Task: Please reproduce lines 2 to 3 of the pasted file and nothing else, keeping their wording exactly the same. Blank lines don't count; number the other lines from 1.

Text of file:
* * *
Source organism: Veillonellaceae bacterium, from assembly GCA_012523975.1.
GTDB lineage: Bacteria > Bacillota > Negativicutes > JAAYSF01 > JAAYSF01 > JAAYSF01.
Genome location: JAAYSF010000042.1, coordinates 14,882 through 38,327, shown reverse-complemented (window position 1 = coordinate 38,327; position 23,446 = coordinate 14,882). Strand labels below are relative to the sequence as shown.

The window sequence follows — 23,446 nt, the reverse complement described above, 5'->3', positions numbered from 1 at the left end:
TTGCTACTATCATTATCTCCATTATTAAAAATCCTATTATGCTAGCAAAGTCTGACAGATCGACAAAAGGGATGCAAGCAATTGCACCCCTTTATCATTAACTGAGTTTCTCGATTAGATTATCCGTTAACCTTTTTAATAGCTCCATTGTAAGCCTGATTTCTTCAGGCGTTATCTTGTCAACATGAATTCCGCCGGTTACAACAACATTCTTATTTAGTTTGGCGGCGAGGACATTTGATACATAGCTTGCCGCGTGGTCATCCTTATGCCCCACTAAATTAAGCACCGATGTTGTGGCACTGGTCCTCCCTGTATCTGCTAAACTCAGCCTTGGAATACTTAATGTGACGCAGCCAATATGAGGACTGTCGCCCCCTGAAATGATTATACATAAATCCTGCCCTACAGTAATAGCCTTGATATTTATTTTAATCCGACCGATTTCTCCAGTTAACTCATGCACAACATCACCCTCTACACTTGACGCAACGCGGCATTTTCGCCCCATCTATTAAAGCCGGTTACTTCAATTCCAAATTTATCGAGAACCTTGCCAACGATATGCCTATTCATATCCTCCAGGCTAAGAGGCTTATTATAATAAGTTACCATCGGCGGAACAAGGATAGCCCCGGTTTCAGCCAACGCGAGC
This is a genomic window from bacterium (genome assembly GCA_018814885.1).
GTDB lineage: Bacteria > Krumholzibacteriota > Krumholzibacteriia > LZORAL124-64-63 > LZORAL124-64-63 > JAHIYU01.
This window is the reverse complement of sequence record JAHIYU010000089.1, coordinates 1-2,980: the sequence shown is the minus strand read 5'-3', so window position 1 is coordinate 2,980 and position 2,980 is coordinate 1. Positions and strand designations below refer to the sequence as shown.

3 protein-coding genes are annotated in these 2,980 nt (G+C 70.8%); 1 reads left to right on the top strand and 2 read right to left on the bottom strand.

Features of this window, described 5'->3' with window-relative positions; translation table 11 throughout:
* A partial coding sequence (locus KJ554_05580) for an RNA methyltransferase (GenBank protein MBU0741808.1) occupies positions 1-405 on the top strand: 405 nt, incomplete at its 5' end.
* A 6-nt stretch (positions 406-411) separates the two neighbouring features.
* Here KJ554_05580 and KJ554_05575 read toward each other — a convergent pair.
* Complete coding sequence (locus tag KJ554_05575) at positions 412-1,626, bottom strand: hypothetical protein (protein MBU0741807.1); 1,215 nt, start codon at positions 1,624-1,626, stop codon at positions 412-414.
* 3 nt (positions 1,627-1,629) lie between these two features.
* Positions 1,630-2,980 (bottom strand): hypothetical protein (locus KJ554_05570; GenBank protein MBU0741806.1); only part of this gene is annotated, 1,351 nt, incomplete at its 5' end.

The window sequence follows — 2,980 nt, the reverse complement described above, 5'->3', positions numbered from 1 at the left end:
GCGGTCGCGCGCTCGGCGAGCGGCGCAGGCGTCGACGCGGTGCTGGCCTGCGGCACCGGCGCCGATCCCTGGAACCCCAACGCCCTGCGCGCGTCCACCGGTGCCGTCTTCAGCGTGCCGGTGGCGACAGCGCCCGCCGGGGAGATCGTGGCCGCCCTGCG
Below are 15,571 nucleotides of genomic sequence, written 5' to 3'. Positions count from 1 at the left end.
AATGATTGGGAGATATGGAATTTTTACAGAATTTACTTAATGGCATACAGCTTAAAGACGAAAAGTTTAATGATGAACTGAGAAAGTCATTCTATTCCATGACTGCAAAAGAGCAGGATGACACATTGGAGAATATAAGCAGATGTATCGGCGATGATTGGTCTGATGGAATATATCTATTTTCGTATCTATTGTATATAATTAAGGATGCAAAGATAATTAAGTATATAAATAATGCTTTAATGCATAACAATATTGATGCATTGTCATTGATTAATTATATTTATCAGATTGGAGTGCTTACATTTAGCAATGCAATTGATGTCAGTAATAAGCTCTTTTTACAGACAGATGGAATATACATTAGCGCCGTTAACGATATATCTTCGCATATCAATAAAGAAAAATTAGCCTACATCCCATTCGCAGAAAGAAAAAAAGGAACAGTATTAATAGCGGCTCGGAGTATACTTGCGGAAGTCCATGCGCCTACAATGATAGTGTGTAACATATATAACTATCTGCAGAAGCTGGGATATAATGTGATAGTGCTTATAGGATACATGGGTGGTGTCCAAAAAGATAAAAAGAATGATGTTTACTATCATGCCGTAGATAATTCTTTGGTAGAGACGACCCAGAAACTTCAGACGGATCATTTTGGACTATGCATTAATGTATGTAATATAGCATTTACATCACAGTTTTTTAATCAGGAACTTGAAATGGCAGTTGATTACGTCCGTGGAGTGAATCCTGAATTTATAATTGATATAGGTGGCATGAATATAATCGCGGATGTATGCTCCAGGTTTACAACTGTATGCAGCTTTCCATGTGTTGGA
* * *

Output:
GTDB lineage: Bacteria > Bacillota > Negativicutes > JAAYSF01 > JAAYSF01 > JAAYSF01.
Genome location: JAAYSF010000042.1, coordinates 14,882 through 38,327, shown reverse-complemented (window position 1 = coordinate 38,327; position 23,446 = coordinate 14,882). Strand labels below are relative to the sequence as shown.